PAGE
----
Why Can’t We Have Our Own Heroes?

Benazir Bhutto in a crowd

While observing the reactions to Benazir Bhutto’s third death anniversary on Monday, I was saddened to see the number of people who mocked those who posted or Tweeted memories of the late Prime Minister as merely jiyalas who willfully overlook her flaws in order to promote a political message. I was saddened because I hate to believe that we would actually be so cynical that we don’t allow ourselves to have our own national heroes and our own

The Czechs have Lech Walesa who led the Solidarity movement and helped free his country from communist oppression. He suffered imprisonment under martial law and was persecuted by the communist government. Still, he held strong and helped free his people.

Despite this, Lech Walesa was lost election in 1995 and 2000. He has even been accused of being a secret informer for the Polish secret police in the 1970s.

The South Africans have Nelson Mandela who spent 27 years in prison for his activities with the African National Congress party’s anti-apartheid activities. After his release from prison, he went on to lead negotiations that resulted in the country’s first multi-racial elections and was eventually elected President in 1994.

But Mandela also has been criticised for supporting the ‘blood diamond’ industry which has ravaged parts of South Africa.

The Americans have Abraham Lincoln who is considered the leader who ended slavery and fought a civil war to ensure the rights of all men.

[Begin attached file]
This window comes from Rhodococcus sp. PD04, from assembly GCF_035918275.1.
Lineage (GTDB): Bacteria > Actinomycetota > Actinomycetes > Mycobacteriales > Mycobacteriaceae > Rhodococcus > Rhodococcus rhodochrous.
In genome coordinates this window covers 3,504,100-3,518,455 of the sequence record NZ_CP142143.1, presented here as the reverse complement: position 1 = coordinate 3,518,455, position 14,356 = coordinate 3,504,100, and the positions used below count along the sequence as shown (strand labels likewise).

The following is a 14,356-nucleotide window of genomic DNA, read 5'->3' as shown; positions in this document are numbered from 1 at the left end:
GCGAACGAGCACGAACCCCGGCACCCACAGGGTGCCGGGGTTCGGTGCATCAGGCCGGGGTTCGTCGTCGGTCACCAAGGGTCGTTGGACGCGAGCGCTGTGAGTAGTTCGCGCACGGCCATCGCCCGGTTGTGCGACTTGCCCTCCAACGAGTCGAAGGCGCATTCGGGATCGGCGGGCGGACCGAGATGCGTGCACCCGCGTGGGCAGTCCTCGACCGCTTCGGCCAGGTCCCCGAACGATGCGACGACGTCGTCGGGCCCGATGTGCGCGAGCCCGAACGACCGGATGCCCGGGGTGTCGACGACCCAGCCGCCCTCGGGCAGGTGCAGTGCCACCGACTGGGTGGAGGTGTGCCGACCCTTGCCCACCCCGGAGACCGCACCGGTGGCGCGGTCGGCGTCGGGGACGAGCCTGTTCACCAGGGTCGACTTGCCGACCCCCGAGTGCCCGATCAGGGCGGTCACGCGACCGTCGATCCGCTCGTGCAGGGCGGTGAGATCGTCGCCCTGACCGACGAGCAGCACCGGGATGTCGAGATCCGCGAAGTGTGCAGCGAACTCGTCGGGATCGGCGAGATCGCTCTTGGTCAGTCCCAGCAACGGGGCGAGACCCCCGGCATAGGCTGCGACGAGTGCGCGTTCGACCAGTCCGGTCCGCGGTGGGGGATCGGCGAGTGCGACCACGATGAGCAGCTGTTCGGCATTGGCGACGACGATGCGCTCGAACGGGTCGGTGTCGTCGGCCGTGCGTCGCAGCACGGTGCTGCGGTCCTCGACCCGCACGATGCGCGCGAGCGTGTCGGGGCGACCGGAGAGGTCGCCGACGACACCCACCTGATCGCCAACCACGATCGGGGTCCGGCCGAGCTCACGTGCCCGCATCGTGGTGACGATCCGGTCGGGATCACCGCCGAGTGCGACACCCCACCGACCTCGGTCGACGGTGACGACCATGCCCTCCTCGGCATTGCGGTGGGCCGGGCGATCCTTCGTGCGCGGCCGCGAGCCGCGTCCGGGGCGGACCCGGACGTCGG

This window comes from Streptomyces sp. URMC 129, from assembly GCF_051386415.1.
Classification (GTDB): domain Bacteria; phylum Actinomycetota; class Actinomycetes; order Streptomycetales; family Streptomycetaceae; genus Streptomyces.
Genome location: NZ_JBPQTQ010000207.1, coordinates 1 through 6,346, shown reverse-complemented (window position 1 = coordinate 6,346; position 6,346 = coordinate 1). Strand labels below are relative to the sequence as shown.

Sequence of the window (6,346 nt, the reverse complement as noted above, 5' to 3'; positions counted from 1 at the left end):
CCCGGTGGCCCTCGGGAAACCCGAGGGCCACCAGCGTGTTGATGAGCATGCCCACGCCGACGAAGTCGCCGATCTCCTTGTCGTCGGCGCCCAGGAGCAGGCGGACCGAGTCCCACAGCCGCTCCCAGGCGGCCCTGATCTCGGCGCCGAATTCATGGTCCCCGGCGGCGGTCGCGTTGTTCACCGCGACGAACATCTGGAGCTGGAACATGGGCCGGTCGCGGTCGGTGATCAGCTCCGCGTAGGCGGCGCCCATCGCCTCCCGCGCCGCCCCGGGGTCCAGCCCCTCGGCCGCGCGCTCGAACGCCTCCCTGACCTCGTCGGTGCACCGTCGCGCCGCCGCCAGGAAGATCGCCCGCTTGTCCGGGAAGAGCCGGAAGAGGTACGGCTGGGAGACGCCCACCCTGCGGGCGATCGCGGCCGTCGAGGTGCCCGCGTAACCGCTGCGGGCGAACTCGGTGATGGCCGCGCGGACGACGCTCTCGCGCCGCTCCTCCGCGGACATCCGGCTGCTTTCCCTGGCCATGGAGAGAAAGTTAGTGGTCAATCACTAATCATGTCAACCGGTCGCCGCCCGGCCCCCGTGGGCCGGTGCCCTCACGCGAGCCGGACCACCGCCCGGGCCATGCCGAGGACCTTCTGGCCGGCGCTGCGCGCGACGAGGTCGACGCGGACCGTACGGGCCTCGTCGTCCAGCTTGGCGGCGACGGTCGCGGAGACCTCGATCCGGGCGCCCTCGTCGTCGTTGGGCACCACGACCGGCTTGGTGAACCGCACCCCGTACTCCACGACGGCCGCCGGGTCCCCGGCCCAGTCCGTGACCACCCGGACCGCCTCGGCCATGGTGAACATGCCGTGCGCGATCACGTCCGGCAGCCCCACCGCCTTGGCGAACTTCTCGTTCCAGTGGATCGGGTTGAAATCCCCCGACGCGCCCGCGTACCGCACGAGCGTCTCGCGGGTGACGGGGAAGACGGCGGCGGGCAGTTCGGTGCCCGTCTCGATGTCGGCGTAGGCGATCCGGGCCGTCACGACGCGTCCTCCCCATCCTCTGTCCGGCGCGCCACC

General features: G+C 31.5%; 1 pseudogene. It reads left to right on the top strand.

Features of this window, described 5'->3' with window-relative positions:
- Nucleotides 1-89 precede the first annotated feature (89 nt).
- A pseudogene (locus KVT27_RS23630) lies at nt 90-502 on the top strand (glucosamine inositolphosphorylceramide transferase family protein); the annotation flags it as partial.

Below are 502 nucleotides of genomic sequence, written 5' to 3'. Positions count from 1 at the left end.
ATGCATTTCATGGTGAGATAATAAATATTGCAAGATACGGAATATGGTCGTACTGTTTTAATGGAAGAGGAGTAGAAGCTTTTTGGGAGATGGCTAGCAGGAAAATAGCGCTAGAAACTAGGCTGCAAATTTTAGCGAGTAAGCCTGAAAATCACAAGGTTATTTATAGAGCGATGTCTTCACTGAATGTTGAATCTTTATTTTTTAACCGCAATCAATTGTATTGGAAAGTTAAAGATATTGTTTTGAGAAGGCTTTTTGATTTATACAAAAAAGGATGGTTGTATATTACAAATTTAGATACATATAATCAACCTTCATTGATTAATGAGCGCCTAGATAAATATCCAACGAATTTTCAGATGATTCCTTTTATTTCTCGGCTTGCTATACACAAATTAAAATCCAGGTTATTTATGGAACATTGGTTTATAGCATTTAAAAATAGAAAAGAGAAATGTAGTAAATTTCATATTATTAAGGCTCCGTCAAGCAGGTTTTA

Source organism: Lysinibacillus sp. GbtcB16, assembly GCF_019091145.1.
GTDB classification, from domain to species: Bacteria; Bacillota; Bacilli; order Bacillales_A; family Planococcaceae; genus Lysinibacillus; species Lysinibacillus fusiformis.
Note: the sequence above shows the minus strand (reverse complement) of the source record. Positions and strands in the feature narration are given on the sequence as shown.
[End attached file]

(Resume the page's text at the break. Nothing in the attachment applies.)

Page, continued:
But though Lincoln made a lot of speeches about freeing the blacks in his country, many contend he was personally very racist. Certainly nobody will claim that he solved the problem of discrimination against minorities in America who lived under a form of apartheid for over one hundred years after the American civil war ended.

While each of these leaders was flawed in his own way, they are still held up as examples of courageous leadership in their own countries and around the world. Nobody pretends that they are or were saints, but people honour the risks and the sacrifices that they made in efforts to better the lives of their people.

Why can’t we have our own Benazir Bhutto, also?

Pakistan already has a God and Muhammad (PBUH) is His messenger. We don’t need another god or another prophet. What we need are leaders who we can be proud of, who can serve as a source of inspiration for our youth. We need mentors and model leaders who tomorrows leaders can learn from and build upon, not worship as saints.

I hear this all the time from my friends – we need new leaders who we can be proud of. What about BB, I ask? Oh, well, you know, she recognized the Taliban. She didn’t overturn the Hudood laws. There is always some reason that someone can find – a misplaced hair, a slightly stained dupatta.

But Benazir Bhutto also suffered immensely when she could have just as easily walked away and lived an easy life. She fought against a military dictatorship that murdered her father so that the people could choose their own government. She fought against religious extremism and intolerance so that all Pakistanis could live in peace in their own homeland. And she sacrificed her very own life in her effort to move the country forward.

Let us have Benazir Bhutto. Her courage and her memory should not be tossed aside out of petty political spite or because she made some mistakes or because she did not complete all of her goals. Her story is inspirational when we need inspiration, and her message offers hope when we need hope. I hear so many people say, ‘She was human like everyone else, so why give her a coronation.’ But I would like to post another question: Benazir Bhutto was human, but she was an extraordinary human. More importantly, she was and extraordinary human who was also Pakistani.

Why can’t we all be proud of that?

Democracy, of course!